Five Irish Olympians reflect on what happened after their Rio odyssey

The 2016 Olympics provided highs, lows and more than a little controversy for Team Ireland. Four months later and there’s plenty of reflections — plus excitement about what 2017 holds. Cliona Foley got some Rio reflections.

Thomas Barr

(Fourth in the 400m hurdles final in Irish record of 47:97, 500th of a second off bronze medal)

“The Olympics met and surpassed my expectations but, in some ways it was ordinary, in that ordinary life carried on as it usually does when you go to race at a big competition. But it was really cool to be amongst the biggest sport stars in the world in the village. The Olympics has extra prestige and excitement though and I’m so glad I was able to pull it out on the day of the final. For so many people to take joy out of something that I do on a daily basis, that was such a great spin-off.

One funny story: My sports knowledge outside athletics is absolutely terrible and, on one of the first days myself, Alex Wright (race walker) and Ray Flynn (athletics’ official) were having lunch and this really attractive girl from Denmark came over and was looking to swap ‘pins’ (team badges). I had no Irish pins on me and the lads were messing and saying ‘give him your number there’ and she was fobbing us off and having a laugh. We asked how she got on and she said she was already finished and was going home the next day so we were like ‘sure give us your number there’ and she was like ‘ah no, I dated a Northern Irish guy before and it didn’t work out!’ The penny still didn’t drop with me! After she’d wandered off Alex told me it was Caroline Wozniacki and I was still like: Who?’

I completely surpassed my own performance expectations in Rio. What helped was probably having no real expectations! Once I got out of the first round I was in bonus territory and the lack of pressure, and having fresh legs and a fresh head on me really helped.

A lot of great things happened since. I got a crazy amount of fan mail, I never expected that! The nicest came from a few classes in a Waterford primary school, who sent me a whole folder of all these handmade cards and pictures. Some of them even made gold medals and they wrote stuff like ‘even though you didn’t get a medal fourth is still pretty good!’ That was really cute. It was addressed to ‘Thomas Barr, Olympian, Waterford’!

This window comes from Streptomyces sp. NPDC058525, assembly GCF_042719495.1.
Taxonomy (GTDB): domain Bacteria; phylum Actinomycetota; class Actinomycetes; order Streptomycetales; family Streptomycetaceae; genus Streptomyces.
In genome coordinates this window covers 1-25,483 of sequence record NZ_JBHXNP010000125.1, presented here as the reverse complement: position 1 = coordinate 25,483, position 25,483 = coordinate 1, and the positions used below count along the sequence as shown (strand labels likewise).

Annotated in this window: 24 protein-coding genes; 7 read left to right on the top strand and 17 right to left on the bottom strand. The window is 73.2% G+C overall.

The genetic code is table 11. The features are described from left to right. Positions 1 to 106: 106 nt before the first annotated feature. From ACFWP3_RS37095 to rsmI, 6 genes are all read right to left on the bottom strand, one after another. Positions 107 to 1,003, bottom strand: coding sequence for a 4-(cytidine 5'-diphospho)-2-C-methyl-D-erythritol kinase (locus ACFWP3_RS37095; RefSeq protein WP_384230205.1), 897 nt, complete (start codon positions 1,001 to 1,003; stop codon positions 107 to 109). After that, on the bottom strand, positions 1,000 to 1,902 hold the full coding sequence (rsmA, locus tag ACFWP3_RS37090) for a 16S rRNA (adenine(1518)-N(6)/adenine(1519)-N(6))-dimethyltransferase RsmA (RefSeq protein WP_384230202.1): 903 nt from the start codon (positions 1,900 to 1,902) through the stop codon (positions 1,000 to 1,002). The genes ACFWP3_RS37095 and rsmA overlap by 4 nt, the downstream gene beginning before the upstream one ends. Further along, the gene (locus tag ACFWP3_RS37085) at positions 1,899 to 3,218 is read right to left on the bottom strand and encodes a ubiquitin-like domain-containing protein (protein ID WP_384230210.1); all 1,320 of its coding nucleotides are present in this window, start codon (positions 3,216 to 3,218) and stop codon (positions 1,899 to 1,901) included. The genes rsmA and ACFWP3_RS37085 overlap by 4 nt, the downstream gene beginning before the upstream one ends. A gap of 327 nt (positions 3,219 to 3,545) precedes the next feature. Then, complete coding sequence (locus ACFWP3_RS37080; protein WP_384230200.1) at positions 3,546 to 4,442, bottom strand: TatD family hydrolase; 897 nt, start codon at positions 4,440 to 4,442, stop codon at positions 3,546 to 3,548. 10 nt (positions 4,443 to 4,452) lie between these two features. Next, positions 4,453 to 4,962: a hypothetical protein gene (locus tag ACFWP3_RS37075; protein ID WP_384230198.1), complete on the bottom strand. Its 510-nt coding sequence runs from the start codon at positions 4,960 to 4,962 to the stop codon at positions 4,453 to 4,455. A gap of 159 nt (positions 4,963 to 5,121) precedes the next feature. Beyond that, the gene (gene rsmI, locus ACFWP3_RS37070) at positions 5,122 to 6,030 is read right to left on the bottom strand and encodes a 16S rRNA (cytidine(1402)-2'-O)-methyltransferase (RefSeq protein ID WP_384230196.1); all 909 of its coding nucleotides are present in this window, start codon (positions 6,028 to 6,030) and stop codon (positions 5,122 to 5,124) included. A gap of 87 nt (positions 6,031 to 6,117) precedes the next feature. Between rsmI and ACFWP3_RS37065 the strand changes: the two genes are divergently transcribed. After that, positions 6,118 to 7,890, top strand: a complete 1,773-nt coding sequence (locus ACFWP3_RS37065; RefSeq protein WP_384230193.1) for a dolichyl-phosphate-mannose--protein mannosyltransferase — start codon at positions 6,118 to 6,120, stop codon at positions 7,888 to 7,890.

Finishing fourth in an Olympic final will open doors for me in terms of races in 2017. I’ll have to show form of course but should be getting more invites to bigger meets like Diamond League, but it’s also made me a bit of a target too. It has completely changed my life in terms of profile here at home.

I was never known outside Irish athletics circles before but now everyone seems to know who I am. That affects your privacy and can be a bit surreal. It’ll take me a bit of time to get used to but it’s been positive so far.

I’m back in Limerick now, training full-time as my studies are finished. The challenge is to get through the winter slog of training and stay injury-free and so far, so good. I won’t do an indoor season in 2017, August is the big dance next year as World Championships are in London. So many people have told me they’ve got their tickets so — no pressure! I took five weeks off after Rio but had a bit of a staycation to see friends and fulfil media obligations but I’m headed off to Meribel in France for a week’s snowboarding over Christmas, with some of my old college crew. It’s my first time in two years so I can’t wait!”

Fiona Doyle

(2nd and 8th in her 200/100m breaststroke heats)

Five Irish Olympians reflect on what happened after their Rio odyssey

“Everone tells you the Olympics is ‘like nothing you’ve ever experienced before’ and it really is. As an athlete you go through your life as the one who’s a bit different but, in the Olympic Village, with 10,000 other athletes like you, you feel normal and yet special at the same time which was really cool. It’s a place that helps abnormal people feel normal! In Ireland we see the best in the world and think: ‘Wow, they’re special, they’re not like me’ but when you get to the Olympics you realise we’re all the same.

I didn’t meet my own performance expectations and that’s something I’m struggling with since. My goal to make a final wasn’t an unrealistic one, it was well within my reach time-wise but I made mistakes. I didn’t perform as well as I had hoped and I’m still trying to get my head around that.

“You don’t want to let people down but I feel like I did. People say: ‘Oh you didn’t, you’re fantastic’ but that’s not who I am. The reason I got to the Olympics is because I’m so driven and determined, I constantly keep striving and nothing is ever good enough, but you just try and keep moving on.

The drugs controversy (a prominent Russian doper was allowed compete in her event) I kinda expected. I wasn’t surprised to get a message the night before my first race saying: ‘The Russians are in’ but it was disappointing. The whole village was covered in posters saying: ‘Supporting clean sport’ and you’re standing there thinking: It’s not and you know it’s not!’